Coercion is coercion? Reflections on trends in the use of compulsion in treating anorexia nervosa

Terry Carney, David Tait, Stephen Touyz

Research output: Contribution to journalArticlepeer-review

16 Citations (Scopus)


Objective: This paper explores similarities and differences between formal coercion and other forms of ‘strong persuasion’ in clinical decision-making about medical management of patients with severe anorexia nervosa. Method: The paper builds on findings from analysis of data from 117 successive admissions to an eating disorder facility, where an eating disorder was the primary diagnosis. Results: The study implications of particular interest in this paper are the findings that legal coercion into treatment was associated with three main indicators: the patient's past history (number of previous admissions), the complexity of their condition (the number of other psychiatric comorbidities), and current health risk (measured either by body mass index or the risk of re-feeding syndrome). Conclusions: We conclude that clinicians use legal coercion very sparingly in treating severe anorexia nervosa, distinguishing legal coercion from other forms of close clinical management of patients. While we agree with Monahan et al. and others that there are similarities between legal coercion and other forms of strong clinical management (or power), our results suggest that clinicians recognize the importance of maintaining, rather than blurring that distinction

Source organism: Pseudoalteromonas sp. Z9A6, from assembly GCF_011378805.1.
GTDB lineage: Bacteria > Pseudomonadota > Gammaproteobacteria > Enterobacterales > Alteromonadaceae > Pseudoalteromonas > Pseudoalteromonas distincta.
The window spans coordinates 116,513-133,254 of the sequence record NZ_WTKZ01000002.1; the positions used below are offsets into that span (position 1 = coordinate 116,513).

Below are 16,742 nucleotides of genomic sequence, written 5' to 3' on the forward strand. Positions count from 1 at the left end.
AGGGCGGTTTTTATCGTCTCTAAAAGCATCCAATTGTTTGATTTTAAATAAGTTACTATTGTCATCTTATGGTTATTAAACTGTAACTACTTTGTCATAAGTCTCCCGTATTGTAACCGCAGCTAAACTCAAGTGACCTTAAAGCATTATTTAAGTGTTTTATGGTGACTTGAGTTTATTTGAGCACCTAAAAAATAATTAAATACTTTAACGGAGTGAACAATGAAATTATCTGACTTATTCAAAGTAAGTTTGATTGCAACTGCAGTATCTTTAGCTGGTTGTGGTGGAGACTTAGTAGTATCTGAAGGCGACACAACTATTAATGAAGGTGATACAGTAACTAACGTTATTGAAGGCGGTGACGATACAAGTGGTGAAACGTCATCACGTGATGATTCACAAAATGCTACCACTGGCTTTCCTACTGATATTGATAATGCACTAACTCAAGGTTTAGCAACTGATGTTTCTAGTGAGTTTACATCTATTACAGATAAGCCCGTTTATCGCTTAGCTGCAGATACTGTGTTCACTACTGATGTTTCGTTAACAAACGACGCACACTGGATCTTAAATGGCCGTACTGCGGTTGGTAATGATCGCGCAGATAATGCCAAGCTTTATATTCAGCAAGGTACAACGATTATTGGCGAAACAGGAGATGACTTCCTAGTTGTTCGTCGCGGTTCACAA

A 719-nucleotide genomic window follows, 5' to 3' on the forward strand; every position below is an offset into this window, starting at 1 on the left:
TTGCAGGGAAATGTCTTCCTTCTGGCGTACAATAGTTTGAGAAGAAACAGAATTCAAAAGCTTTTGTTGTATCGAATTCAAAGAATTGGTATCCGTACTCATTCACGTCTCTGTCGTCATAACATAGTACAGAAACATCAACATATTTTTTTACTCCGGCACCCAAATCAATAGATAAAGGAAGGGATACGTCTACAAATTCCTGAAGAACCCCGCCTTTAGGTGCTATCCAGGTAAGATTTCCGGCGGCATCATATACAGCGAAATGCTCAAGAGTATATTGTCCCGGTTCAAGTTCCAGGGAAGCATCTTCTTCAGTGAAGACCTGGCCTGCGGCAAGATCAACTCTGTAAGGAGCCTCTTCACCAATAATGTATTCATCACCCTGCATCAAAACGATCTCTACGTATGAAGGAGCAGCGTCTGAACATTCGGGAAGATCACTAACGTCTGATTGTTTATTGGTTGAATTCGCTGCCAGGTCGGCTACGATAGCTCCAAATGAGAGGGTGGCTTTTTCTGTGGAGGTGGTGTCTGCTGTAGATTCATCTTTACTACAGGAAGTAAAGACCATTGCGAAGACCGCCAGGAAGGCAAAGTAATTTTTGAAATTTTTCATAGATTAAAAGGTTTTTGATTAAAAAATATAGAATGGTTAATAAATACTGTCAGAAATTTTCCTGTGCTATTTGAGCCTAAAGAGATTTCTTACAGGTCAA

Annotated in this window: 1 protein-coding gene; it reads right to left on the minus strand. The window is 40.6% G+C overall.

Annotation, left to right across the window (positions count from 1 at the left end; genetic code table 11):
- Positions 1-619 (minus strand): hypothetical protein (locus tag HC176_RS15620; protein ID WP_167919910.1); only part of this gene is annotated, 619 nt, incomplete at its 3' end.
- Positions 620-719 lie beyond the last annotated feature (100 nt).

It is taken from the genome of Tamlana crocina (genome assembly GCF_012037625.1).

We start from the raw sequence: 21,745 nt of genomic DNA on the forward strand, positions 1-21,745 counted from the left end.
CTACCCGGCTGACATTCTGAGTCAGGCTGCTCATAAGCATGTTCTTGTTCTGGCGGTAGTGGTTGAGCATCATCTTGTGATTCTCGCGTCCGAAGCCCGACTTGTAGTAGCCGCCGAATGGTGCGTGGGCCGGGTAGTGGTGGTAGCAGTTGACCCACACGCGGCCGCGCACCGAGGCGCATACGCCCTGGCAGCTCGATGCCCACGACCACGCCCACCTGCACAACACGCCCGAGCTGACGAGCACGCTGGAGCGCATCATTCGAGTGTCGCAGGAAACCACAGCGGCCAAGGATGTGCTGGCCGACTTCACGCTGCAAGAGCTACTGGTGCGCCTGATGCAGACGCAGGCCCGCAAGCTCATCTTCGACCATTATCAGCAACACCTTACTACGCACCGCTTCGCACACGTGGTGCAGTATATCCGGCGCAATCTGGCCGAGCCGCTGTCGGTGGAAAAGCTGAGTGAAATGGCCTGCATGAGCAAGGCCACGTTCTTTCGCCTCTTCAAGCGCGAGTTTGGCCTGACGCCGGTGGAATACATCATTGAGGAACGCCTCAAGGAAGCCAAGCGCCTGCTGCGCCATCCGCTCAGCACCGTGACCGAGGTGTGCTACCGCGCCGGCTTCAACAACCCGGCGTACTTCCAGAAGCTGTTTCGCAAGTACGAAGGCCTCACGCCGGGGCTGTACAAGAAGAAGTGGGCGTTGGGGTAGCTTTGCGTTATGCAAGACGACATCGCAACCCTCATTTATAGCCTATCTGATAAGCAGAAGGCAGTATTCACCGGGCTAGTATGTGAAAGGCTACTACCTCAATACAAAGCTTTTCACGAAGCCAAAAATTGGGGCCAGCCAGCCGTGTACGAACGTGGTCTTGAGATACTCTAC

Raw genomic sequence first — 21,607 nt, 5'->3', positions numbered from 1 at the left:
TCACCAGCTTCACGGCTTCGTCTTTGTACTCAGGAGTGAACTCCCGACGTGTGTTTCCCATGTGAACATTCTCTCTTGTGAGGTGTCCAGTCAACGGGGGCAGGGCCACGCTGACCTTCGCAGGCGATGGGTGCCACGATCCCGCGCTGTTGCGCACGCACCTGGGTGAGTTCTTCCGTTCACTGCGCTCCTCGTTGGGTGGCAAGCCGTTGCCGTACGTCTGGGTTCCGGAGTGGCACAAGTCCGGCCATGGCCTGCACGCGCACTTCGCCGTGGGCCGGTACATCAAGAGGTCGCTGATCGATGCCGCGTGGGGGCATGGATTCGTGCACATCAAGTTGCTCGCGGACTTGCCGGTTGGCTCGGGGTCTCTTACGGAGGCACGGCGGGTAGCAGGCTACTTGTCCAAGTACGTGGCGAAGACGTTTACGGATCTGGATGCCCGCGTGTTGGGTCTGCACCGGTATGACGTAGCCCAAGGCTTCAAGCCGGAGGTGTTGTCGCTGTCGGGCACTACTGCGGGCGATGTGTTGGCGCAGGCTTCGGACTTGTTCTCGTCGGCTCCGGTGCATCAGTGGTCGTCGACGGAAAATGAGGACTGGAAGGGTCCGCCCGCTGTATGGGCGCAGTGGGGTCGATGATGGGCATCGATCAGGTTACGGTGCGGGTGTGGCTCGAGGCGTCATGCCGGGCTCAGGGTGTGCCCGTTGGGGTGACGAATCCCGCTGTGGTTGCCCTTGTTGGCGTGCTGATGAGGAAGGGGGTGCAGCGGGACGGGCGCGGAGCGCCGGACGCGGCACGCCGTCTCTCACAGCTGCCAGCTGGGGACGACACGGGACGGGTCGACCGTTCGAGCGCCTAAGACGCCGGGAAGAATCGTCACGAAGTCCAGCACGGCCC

Original languageEnglish
Pages (from-to)390-395
Number of pages6
JournalAustralasian Psychiatry
Issue number5
Publication statusPublished - 2007


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